Application brings a different frame of reference entirely. Let’s take a look at two commonly used analog dials, starting with the temperature gauge in your automobile. My dear old Dad taught me to look at my gauges periodically like a pilot does cross-checks. A quick glance at the temperature gauge should show the pointer dwelling just slightly left of center, or about 40% of its travel. I have no earthly idea what specific numerical data that conveys – I glance at the gauge, my brain processes the placement of the needle based upon my training, and I know that I am good to go! Now consider the gauge on a fire extinguisher which contains a small green segment and a large red segment. A quick glance reveals the pointer dwelling in the green or the red – good or no good. In both of these cases, an analog display is preferable to the way I do business.

10449-work-alti-2.jpg

Altimaster N3

What about skydiving? From day one we are asked to apply specific action to specific performance altitudes. As an AFF Student, we may be taught to recognize 5,500 feet on our altimeter to trigger a critical action: wave off and pull. It can be argued that the direct conveyance of that numerical data from a digital display eliminates the need for the brain to convert the pointer’s indication on an analog dial face into numbers for an action to be triggered. If an AFF Student recognizes 5,500 feet on his digital display, it directly sends him into action.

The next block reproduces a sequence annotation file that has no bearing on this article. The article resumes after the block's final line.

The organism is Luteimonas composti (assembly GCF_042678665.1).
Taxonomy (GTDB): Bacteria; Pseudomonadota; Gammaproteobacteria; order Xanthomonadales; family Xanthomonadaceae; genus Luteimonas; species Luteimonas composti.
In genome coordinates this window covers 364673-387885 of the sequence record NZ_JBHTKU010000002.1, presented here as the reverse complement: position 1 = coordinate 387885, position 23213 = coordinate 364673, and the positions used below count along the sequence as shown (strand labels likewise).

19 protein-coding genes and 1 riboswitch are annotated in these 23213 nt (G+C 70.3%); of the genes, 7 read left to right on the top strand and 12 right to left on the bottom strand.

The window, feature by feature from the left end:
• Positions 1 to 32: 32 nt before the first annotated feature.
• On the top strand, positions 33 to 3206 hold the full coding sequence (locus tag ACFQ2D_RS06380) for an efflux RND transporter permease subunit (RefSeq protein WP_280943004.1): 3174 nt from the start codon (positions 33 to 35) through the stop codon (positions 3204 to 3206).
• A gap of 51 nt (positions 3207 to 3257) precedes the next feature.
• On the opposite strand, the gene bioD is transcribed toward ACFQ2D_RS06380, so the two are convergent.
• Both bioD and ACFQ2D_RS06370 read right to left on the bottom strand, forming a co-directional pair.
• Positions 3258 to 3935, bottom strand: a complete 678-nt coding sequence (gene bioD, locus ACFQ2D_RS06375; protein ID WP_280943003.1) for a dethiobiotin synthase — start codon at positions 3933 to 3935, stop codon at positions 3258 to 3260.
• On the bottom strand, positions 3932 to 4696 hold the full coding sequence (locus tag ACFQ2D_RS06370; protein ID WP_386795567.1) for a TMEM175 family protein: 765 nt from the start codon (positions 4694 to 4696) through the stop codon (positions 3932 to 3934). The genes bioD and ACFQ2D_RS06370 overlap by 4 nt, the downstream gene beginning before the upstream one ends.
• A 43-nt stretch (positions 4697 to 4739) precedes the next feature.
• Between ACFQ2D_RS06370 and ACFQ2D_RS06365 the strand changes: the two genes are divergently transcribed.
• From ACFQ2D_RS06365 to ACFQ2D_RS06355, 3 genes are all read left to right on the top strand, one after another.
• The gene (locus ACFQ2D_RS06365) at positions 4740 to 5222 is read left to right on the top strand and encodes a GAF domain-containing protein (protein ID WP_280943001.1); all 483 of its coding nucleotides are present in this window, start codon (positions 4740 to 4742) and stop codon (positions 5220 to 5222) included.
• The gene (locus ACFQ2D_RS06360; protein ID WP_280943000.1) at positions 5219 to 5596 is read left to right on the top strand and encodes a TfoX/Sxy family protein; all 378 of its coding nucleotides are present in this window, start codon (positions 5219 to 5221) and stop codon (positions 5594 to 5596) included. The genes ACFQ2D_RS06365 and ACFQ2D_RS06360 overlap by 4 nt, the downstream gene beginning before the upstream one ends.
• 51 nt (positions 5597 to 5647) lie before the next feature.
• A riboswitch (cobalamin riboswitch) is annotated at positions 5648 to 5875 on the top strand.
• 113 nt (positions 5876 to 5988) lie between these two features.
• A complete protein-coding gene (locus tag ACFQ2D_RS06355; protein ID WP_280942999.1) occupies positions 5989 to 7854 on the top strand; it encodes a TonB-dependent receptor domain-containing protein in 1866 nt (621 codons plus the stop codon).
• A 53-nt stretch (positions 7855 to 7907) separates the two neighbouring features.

Then there is personal preference. Electronic altimeters with a digital display often have other features like logbooks, timers, and the like that take more time to learn. Some skydivers just love the simplicity of turning a knob to zero the pointer and off they go.